Youssef Younis

Beats Covered:
Local or Foreign:

Younis was shot while covering clashes between the rebel
Free Syrian Army and government forces in the Damascus suburb of Sidi Meqdad,
according to opposition
news reports
and the Beirut-based watchdog the Samir Kassir Foundation
(SKeyes). Younis had traveled with the rebel forces to cover an attack against
government forces who were occupying several buildings in the neighborhood, the
reports said.

Younis, 24, who was popularly known as “Abu Mujahid,” was a photographer and videographer
who regularly filmed clashes between the rebels and government forces. He had
studied economics at Damascus University, but left school in 2011 to cover the
Syrian uprising as a citizen journalist.

Younis was a contributor to Lens Young Dimashqi, a collective of citizen
photographers in Damascus and its suburbs. Younis’ work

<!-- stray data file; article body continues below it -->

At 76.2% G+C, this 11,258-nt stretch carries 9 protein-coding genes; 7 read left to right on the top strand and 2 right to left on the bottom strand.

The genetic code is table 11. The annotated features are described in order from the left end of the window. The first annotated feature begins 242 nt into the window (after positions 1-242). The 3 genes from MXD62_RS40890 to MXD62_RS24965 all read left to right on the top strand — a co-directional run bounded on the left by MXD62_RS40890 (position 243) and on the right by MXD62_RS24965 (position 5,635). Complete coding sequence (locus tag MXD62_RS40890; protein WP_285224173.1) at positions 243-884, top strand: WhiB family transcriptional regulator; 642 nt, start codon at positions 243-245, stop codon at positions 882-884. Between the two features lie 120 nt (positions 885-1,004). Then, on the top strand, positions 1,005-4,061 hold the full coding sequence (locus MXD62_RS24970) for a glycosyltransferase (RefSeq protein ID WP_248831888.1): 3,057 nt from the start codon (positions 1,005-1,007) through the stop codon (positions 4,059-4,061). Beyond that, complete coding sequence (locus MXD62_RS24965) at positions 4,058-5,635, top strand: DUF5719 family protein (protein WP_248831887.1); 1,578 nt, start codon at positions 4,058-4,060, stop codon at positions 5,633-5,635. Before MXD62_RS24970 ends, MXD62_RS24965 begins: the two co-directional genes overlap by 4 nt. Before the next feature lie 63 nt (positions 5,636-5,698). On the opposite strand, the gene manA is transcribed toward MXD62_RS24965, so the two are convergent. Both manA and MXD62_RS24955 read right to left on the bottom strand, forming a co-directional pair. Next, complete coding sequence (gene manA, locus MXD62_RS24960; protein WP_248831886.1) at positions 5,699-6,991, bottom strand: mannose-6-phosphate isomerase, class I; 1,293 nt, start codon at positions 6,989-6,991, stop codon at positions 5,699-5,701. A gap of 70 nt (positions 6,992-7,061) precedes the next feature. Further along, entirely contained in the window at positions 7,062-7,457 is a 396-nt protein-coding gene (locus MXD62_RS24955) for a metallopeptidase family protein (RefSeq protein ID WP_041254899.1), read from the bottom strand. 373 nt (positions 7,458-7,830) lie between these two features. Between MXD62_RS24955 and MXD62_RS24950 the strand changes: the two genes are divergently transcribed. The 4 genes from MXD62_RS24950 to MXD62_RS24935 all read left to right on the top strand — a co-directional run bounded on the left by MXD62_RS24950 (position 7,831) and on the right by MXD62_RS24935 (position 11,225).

for the collective has been picked up by several regional
including the Lebanese
English-language Daily Star.

Younis also helped found the local Coordination Committee
for the Syrian Revolution in Babbila, and often contributed to its Facebook page and YouTube Channel.
The Syrian Revolution Coordination of Babbila is a collective of citizen
journalists and activists who coordinate the media effort in the neighborhood,
including covering clashes and conducting interviews. The group has published
hundreds of videos since establishing its YouTube account in 2011. Its coverage
has been picked up by international
and local news outlets.

Similar media centers have sprung up all across Syria as
citizen journalists and opposition activists document how the unrest has
affected their communities. The documentation provided by citizen journalists
has been crucial in the international understanding of the Syrian conflict
because of extreme government restrictions and danger that prevent widespread
news media coverage.

CPJ found two
of Younis posing with automatic weapons, but CPJ found that media
coverage of Younis consistently described him only as a photographer and videographer.
Any non-combatant, including journalists, who take part in hostilities lose
their protective status, according to the Geneva

Lens Young Dimashqi and the Coordination Committee for the
Syrian Revolution in Babilla did not respond to requests for comment.